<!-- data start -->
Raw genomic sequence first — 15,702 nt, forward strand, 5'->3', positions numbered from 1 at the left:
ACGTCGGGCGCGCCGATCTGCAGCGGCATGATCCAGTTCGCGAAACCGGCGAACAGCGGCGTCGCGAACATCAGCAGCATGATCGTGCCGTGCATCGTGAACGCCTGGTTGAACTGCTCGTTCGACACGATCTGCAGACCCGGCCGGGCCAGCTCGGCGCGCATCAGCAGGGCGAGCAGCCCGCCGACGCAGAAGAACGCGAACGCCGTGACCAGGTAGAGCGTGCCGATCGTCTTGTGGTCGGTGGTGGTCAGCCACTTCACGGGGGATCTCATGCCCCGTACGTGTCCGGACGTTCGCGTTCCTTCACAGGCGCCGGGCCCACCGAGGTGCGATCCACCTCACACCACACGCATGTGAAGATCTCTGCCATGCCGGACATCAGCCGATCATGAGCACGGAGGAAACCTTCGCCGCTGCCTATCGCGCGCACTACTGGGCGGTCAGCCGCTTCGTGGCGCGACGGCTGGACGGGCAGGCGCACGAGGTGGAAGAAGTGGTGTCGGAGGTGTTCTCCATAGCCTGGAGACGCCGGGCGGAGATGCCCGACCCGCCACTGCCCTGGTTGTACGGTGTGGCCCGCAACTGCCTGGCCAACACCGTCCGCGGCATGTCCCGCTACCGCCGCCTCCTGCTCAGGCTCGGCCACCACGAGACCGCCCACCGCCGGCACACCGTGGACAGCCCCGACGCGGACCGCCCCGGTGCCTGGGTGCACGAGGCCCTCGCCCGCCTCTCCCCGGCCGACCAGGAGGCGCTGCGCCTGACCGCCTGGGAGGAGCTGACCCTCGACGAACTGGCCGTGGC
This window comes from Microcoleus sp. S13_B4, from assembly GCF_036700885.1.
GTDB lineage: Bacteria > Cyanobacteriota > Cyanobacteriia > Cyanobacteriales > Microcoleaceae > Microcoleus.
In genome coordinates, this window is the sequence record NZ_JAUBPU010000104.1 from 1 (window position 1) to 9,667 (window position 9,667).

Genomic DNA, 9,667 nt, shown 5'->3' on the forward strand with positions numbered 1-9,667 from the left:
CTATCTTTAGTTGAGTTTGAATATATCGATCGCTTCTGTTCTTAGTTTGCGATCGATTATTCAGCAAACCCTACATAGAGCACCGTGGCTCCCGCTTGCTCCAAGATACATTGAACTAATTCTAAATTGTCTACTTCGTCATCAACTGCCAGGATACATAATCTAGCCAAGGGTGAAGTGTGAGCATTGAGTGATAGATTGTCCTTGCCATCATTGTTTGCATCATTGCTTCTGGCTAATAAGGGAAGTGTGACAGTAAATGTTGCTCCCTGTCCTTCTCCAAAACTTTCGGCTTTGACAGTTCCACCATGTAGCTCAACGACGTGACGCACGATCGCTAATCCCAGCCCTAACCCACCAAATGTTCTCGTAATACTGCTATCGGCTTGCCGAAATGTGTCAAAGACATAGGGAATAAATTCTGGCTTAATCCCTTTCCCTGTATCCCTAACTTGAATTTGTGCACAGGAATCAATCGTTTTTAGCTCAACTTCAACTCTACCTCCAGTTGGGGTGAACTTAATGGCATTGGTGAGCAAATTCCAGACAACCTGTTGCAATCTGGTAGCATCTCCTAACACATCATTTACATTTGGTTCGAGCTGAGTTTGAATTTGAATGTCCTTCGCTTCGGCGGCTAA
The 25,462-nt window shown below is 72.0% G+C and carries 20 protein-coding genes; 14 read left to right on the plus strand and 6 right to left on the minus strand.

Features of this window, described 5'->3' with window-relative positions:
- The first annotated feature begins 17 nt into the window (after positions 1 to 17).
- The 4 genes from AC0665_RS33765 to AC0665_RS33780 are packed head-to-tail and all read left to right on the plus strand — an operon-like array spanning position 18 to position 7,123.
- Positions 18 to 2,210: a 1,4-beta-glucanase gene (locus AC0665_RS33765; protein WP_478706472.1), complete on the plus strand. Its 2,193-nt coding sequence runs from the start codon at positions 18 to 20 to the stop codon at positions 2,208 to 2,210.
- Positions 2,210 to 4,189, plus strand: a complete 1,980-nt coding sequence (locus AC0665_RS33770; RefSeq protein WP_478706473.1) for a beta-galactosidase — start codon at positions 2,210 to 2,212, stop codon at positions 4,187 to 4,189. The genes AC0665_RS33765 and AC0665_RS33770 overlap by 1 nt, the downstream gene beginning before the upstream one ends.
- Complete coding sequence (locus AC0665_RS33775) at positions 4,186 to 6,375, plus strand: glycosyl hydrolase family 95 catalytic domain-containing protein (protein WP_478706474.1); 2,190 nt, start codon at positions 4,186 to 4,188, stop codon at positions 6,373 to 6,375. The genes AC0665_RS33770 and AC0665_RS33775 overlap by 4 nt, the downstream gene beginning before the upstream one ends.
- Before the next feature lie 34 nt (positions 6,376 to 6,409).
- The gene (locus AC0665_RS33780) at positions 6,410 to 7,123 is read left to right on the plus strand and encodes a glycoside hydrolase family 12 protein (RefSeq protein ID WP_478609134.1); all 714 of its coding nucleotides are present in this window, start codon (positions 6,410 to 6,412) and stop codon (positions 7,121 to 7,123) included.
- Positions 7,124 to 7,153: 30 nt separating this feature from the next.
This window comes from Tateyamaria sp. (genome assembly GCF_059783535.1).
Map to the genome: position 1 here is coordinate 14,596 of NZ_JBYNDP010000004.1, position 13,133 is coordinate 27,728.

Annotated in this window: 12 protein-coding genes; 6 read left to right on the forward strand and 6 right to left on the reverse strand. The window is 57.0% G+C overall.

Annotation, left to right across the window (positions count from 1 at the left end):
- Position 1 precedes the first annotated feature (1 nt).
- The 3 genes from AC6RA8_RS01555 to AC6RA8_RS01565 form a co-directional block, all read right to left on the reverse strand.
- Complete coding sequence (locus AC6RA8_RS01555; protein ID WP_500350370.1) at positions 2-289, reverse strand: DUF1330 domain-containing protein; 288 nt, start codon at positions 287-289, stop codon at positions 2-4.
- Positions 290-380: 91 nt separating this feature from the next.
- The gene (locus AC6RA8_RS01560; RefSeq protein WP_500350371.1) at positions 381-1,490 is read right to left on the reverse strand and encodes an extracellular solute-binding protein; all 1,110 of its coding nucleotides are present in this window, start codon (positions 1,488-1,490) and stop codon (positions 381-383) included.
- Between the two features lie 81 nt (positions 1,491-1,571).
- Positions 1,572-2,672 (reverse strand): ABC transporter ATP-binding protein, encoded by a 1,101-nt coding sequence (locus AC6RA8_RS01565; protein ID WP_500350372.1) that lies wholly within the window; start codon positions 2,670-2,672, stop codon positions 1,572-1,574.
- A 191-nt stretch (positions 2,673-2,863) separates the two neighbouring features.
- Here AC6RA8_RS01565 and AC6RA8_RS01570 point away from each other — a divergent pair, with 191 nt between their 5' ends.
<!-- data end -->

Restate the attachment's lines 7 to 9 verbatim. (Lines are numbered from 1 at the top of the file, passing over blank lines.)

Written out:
CTATCTTTAGTTGAGTTTGAATATATCGATCGCTTCTGTTCTTAGTTTGCGATCGATTATTCAGCAAACCCTACATAGAGCACCGTGGCTCCCGCTTGCTCCAAGATACATTGAACTAATTCTAAATTGTCTACTTCGTCATCAACTGCCAGGATACATAATCTAGCCAAGGGTGAAGTGTGAGCATTGAGTGATAGATTGTCCTTGCCATCATTGTTTGCATCATTGCTTCTGGCTAATAAGGGAAGTGTGACAGTAAATGTTGCTCCCTGTCCTTCTCCAAAACTTTCGGCTTTGACAGTTCCACCATGTAGCTCAACGACGTGACGCACGATCGCTAATCCCAGCCCTAACCCACCAAATGTTCTCGTAATACTGCTATCGGCTTGCCGAAATGTGTCAAAGACATAGGGAATAAATTCTGGCTTAATCCCTTTCCCTGTATCCCTAACTTGAATTTGTGCACAGGAATCAATCGTTTTTAGCTCAACTTCAACTCTACCTCCAGTTGGGGTGAACTTAATGGCATTGGTGAGCAAATTCCAGACAACCTGTTGCAATCTGGTAGCATCTCCTAACACATCATTTACATTTGGTTCGAGCTGAGTTTGAATTTGAATGTCCTTCGCTTCGGCGGCTAA
The 25,462-nt window shown below is 72.0% G+C and carries 20 protein-coding genes; 14 read left to right on the plus strand and 6 right to left on the minus strand.

Features of this window, described 5'->3' with window-relative positions: